Republican U.S. Senate candidate Carly Fiorina said Thursday that she supports the $20 billion fund established to compensate victims of the Gulf oil spill but had harsh words for President Barack Obama's response this week.
During a campaign stop in Sacramento, Fiorina criticized part of Obama's national address on the catastrophe on Tuesday. While the president used most of the address to speak about the devastation, he also urged the nation and Congress to address climate change and reduce dependence on fossil fuels.
Fiorina, who is trying to unseat Democrat Barbara Boxer of California, said the president should be focused on capping the leak and cleaning up the oil, not working with Boxer on greenhouse gas legislation.
"President Obama's emphasis right now should be on cleaning up the spill, something (Sen.) Dianne Feinstein clearly recognized when she said, 'cap-and-trade legislation isn't going to clean up the spill."' Fiorina said.
Instead, she said the president is planning to meet with Boxer to discuss the climate change bill.
"I think our commander in chief's attention should be devoted exclusively to cleaning up the spill and to making sure that the residents of the Gulf Coast receive the relief that they so desperately need," Fiorina said after her visit to Rex Moore Electrical Contractors and Engineers in Sacramento.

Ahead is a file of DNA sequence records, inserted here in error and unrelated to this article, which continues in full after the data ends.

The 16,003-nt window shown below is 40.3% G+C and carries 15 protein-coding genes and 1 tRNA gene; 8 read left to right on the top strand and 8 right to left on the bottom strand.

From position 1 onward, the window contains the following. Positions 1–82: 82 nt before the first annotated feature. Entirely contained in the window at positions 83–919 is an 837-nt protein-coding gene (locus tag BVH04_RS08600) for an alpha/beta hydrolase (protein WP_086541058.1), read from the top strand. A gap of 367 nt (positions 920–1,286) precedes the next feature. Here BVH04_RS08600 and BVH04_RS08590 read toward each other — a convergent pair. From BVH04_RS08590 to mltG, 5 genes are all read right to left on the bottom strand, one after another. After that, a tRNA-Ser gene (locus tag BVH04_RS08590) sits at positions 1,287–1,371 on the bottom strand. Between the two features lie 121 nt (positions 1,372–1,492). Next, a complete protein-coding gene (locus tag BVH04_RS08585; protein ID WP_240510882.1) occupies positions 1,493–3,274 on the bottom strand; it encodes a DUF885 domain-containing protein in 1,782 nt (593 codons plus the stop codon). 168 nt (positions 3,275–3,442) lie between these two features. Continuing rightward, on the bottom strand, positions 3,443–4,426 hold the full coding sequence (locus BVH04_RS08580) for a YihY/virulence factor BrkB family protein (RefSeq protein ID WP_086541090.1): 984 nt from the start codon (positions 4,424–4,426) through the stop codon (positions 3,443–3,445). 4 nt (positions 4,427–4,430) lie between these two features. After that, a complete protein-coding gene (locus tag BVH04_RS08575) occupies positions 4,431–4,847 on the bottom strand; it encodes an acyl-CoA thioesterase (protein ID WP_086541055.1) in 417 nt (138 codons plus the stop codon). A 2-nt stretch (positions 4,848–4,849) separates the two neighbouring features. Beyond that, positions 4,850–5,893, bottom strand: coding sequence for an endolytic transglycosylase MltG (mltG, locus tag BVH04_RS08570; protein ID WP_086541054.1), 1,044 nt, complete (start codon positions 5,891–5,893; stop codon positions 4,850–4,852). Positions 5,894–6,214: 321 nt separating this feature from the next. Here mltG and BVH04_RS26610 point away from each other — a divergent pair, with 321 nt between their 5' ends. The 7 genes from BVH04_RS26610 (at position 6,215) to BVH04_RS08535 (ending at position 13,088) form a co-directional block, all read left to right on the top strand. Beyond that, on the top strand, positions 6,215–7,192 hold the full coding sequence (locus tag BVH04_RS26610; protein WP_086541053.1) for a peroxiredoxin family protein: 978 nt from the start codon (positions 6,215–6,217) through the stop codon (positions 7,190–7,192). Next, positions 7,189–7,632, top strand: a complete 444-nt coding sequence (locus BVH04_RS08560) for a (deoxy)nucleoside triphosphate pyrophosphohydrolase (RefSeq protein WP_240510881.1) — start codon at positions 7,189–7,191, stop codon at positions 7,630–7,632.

Boxer campaign manager Rose Kapolczynski defended the actions. By addressing climate change, the U.S. can reduce carbon pollution and create thousands of jobs in the U.S., she said.
During a Wednesday news conference at the Capitol, Feinstein said she believes legislative work on a climate bill does not distract from cleanup efforts in the Gulf.
"We've got to stop the climate from warming, because it's turning California into a desert state, essentially," she said.
Fiorina continues to support a proposal for a limited expansion of oil drilling off the Santa Barbara coast despite the growing unease among California voters. Republican Gov. Arnold Schwarzenegger backed off the plan after watching the devastation in the Gulf unfold on television.
Fiorina also disagrees with the president's six-month moratorium on deepwater drilling in the Gulf, preferring that states decide whether they want to stop drilling.